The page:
An Edge Hill student who has taught swimming since age 16 and made it her mission to make the sport accessible and safe for children across the world is to be awarded a University Scholarship.
“I grew up by the sea so I’ve always been aware of the importance of water safety,” says Katie Munday, a 2nd year Nutrition and Health student. “I developed a real passion for swimming and wanted to help promote swimming as an essential life skill.”
Katie’s first job as a volunteer swimming teacher was with a group of children with disabilities ranging from cerebral palsy to autism.
“I’d travelled across the desert with children with learning difficulties as part of my Duke of Edinburgh Award so I wasn’t daunted by teaching disabled children at all,” says Katie.
“It was a bit ‘in at the deep end’ but so rewarding. The parents often came with little or no expectations so it was great to be able to show what the children could achieve through swimming. This made me think about the power of swimming as a way of teaching other skills.”
After her A Levels, Katie decided to travel to China to teach swimming. She got a job at a swimming centre in Beijing where she began to develop her ideas for using swimming as a tool to teach English to Chinese children. By the end of her placement, she was team co-ordinator for several schools, kindergartens and swimming centres in Beijing, had written a curriculum for using swimming to teach English and had delivered part of the teacher training manual.
“I really believe that travel is the best education,” says Katie. “I’ve visited 28 countries in three years, and taught swimming in the UK, China and Egypt. I’ve learned so much that I can bring to my teaching and my own education back home.”
Since starting at Edge Hill Katie has managed to juggle academic studies with working and volunteering. As well as teaching children to swim at Edge Hill’s swimming pool, she also works at Park Pool, Ormskirk, where she teaches baby swimming lessons. She also does swim photography and teaches lifeguard skills to children.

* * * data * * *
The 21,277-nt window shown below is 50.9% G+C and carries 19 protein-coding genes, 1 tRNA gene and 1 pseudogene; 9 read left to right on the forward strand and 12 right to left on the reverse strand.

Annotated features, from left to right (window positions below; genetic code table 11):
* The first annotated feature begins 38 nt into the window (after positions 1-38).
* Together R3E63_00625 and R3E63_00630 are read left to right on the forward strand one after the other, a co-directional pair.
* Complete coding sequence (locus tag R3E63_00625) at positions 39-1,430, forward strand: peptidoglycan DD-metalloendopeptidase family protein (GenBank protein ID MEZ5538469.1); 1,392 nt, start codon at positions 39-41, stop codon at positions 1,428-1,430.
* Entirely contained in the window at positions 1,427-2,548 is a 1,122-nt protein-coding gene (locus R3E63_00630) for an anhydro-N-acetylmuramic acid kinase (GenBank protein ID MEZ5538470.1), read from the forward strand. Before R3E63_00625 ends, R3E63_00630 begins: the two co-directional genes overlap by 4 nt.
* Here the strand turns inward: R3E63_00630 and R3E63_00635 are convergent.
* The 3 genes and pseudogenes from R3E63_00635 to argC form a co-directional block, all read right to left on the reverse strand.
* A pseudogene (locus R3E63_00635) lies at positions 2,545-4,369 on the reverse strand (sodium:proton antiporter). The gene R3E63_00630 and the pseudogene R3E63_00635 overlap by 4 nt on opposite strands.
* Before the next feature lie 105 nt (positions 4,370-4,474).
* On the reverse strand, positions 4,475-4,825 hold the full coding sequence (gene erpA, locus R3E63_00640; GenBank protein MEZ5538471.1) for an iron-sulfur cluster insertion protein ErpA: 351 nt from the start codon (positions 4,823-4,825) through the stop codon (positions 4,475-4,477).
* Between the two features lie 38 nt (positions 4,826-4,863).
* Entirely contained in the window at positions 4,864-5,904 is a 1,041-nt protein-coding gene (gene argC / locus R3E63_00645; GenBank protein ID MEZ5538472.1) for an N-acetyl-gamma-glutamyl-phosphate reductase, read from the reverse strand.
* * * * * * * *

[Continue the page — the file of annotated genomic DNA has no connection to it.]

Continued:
Alongside her swim teaching, Katie delivers an outreach programme in primary schools, talking to children about the importance of sport and physical activity.
“I try to focus on children from disadvantaged backgrounds or those without confidence, as I’ve found that, through sport, children can often achieve in areas they struggle with in school,” says Katie.
Katie has also thrown herself into University life, supporting students as course rep and acting as Vice-President for the University’s first Nutrition Society.
It is this willingness to give up her time for others that earned her a nomination for the coveted University Scholarship.
“It was a privilege to be nominated,” said Katie. “It can get a bit overwhelming to juggle everything so it makes a real difference to know that my efforts have been noticed.
“I’ve always been an approachable person that tries to help others – I’m the one the crazy person on the bus sits next to! But I don’t mind; I think the more people you meet, the more opportunities open up for you.”
Katie has recently returned from India where she qualified as a yoga instructor, and plans to use her scholarship money to fund more educational trips abroad.
“I’m hoping to eventually do a Masters and then work abroad for a charity that supports underprivileged children,” says Katie. “It’s a great feeling to think that my actions can have a positive impact on people’s lives.”